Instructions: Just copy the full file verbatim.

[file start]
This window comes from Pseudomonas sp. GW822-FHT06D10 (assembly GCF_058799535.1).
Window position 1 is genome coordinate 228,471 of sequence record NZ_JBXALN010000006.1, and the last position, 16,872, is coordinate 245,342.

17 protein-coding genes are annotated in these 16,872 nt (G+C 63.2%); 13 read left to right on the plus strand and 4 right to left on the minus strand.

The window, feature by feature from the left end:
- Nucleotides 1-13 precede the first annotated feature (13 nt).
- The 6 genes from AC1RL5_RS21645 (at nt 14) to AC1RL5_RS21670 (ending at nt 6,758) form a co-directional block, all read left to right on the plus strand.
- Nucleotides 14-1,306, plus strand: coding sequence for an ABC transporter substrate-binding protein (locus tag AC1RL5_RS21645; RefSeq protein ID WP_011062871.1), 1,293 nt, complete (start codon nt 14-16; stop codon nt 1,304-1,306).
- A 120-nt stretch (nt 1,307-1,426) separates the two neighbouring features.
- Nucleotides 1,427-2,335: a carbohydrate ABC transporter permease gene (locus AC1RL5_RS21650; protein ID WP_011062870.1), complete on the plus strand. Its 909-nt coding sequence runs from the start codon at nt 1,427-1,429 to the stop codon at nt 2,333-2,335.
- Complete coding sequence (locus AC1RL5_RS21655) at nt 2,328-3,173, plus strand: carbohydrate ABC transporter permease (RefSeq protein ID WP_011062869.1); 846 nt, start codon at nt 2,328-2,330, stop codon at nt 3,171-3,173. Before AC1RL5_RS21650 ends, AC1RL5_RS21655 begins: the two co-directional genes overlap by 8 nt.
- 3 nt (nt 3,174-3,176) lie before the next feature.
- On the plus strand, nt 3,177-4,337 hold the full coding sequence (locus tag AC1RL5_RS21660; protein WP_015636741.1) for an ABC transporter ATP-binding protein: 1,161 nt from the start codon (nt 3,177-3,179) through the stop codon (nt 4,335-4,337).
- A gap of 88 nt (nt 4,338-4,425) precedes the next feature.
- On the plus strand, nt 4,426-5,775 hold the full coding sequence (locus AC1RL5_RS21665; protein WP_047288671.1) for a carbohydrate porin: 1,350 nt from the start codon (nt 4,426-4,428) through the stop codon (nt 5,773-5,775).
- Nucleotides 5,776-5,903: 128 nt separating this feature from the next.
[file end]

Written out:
This window comes from Pseudomonas sp. GW822-FHT06D10 (assembly GCF_058799535.1).
Window position 1 is genome coordinate 228,471 of sequence record NZ_JBXALN010000006.1, and the last position, 16,872, is coordinate 245,342.

17 protein-coding genes are annotated in these 16,872 nt (G+C 63.2%); 13 read left to right on the plus strand and 4 right to left on the minus strand.

The window, feature by feature from the left end:
- Nucleotides 1-13 precede the first annotated feature (13 nt).
- The 6 genes from AC1RL5_RS21645 (at nt 14) to AC1RL5_RS21670 (ending at nt 6,758) form a co-directional block, all read left to right on the plus strand.
- Nucleotides 14-1,306, plus strand: coding sequence for an ABC transporter substrate-binding protein (locus tag AC1RL5_RS21645; RefSeq protein ID WP_011062871.1), 1,293 nt, complete (start codon nt 14-16; stop codon nt 1,304-1,306).
- A 120-nt stretch (nt 1,307-1,426) separates the two neighbouring features.
- Nucleotides 1,427-2,335: a carbohydrate ABC transporter permease gene (locus AC1RL5_RS21650; protein ID WP_011062870.1), complete on the plus strand. Its 909-nt coding sequence runs from the start codon at nt 1,427-1,429 to the stop codon at nt 2,333-2,335.
- Complete coding sequence (locus AC1RL5_RS21655) at nt 2,328-3,173, plus strand: carbohydrate ABC transporter permease (RefSeq protein ID WP_011062869.1); 846 nt, start codon at nt 2,328-2,330, stop codon at nt 3,171-3,173. Before AC1RL5_RS21650 ends, AC1RL5_RS21655 begins: the two co-directional genes overlap by 8 nt.
- 3 nt (nt 3,174-3,176) lie before the next feature.
- On the plus strand, nt 3,177-4,337 hold the full coding sequence (locus tag AC1RL5_RS21660; protein WP_015636741.1) for an ABC transporter ATP-binding protein: 1,161 nt from the start codon (nt 3,177-3,179) through the stop codon (nt 4,335-4,337).
- A gap of 88 nt (nt 4,338-4,425) precedes the next feature.
- On the plus strand, nt 4,426-5,775 hold the full coding sequence (locus AC1RL5_RS21665; protein WP_047288671.1) for a carbohydrate porin: 1,350 nt from the start codon (nt 4,426-4,428) through the stop codon (nt 5,773-5,775).
- Nucleotides 5,776-5,903: 128 nt separating this feature from the next.